Star charts for teenagers

Published by Emma Lee-Potter in on Wednesday 11th January 2012

The shelves of my local bookshop are groaning with parenting guides. They range from Potty Training in One Week (I’m not at all convinced!) to Divas and Dictators: The Secrets to Having a Much Better Behaved Child. When my children were little I bought lots of titles like these, before chucking them (the books, I mean) aside and realising I was better off muddling through the parenting minefield without their advice.

The one thing I never understood was the idea that parents should reward good behaviour by putting stars and smiley stickers on a special chart. I tried it a few times but my independent-minded duo refused point-blank to go along with this idea for a second. Even at the age of four or five they couldn’t care less about sparkly stars.

I was so aghast at my failure that when I interviewed childcare expert Professor Tanya Byron a few years back I asked what she thought. To my utter relief she admitted that sticker charts aren’t all they’re cracked up to be.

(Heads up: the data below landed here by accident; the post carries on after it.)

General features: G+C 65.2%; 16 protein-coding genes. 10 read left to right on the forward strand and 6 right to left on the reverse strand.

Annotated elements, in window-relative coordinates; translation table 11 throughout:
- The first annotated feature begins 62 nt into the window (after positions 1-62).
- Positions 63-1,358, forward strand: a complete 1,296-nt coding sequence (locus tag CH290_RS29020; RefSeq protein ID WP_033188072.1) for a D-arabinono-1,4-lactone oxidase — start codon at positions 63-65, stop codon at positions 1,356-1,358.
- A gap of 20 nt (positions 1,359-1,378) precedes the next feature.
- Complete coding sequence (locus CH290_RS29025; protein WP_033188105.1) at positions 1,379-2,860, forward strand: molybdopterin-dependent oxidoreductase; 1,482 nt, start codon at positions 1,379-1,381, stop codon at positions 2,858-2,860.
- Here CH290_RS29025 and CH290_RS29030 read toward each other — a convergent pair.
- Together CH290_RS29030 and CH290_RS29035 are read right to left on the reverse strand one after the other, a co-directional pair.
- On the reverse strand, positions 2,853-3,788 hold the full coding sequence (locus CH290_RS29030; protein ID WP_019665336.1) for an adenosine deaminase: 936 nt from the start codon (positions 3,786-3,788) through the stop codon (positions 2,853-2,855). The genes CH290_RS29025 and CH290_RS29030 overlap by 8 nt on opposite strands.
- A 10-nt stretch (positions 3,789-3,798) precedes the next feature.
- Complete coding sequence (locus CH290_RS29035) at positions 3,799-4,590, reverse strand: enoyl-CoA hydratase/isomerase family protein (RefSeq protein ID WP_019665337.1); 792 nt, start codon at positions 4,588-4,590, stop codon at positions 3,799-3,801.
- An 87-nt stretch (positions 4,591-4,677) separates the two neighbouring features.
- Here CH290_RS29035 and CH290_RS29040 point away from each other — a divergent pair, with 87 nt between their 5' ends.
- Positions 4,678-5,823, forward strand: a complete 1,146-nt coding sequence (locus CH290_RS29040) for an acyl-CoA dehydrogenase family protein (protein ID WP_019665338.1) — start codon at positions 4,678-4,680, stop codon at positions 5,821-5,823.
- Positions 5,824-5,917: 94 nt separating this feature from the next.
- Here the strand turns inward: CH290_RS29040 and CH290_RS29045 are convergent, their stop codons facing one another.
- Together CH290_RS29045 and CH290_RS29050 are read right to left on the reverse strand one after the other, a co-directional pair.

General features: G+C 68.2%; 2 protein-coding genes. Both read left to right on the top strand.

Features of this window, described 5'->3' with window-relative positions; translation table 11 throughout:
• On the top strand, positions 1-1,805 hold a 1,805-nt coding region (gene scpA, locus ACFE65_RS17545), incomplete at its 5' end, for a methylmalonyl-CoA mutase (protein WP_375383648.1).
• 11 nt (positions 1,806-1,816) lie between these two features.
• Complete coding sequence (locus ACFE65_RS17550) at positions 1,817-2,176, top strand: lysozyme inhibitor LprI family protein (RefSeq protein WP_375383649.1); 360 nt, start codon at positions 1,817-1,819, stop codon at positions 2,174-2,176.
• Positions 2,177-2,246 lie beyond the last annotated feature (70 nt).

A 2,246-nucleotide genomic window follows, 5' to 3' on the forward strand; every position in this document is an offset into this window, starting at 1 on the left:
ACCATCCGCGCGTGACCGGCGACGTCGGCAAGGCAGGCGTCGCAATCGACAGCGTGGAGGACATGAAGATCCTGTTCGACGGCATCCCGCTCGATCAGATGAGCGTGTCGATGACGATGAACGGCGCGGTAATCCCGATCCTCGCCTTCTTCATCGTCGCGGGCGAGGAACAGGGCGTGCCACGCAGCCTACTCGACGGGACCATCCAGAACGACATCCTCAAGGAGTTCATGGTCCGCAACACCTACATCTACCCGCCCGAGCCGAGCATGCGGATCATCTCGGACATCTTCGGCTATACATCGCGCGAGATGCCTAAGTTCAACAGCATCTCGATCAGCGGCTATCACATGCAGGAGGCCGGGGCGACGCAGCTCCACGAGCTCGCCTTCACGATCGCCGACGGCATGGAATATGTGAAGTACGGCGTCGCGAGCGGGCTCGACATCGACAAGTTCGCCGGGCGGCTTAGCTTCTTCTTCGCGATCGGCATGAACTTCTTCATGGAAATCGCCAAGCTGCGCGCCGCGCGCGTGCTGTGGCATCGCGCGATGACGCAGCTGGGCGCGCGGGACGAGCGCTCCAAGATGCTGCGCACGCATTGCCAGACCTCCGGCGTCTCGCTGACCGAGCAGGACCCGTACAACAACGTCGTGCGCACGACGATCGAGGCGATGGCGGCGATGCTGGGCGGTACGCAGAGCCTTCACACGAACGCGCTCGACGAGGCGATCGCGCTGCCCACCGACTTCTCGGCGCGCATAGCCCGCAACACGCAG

“The big error in parenting is that we give too much attention to the behaviour we don’t want and not enough to the behaviour we do,” she said. “Sticker charts are very good for getting parents to focus on specific activities for specific periods of time. But to be honest I don’t think I’ve ever done sticker charts with my kids. They once did a grumpy Mummy, nice Mummy sticker chart for me though – only I took the stickers and stuck all the smiley ones on.”

Phew. That made me feel an awful lot better. My daughter’s twenty now but I’d love to see my son’s face if I suggested a teenage sticker chart. He’d get a smiley face if he tidied up his room, switched off the bathroom light and brought his washing down. Somehow I don’t think it’ll catch on…

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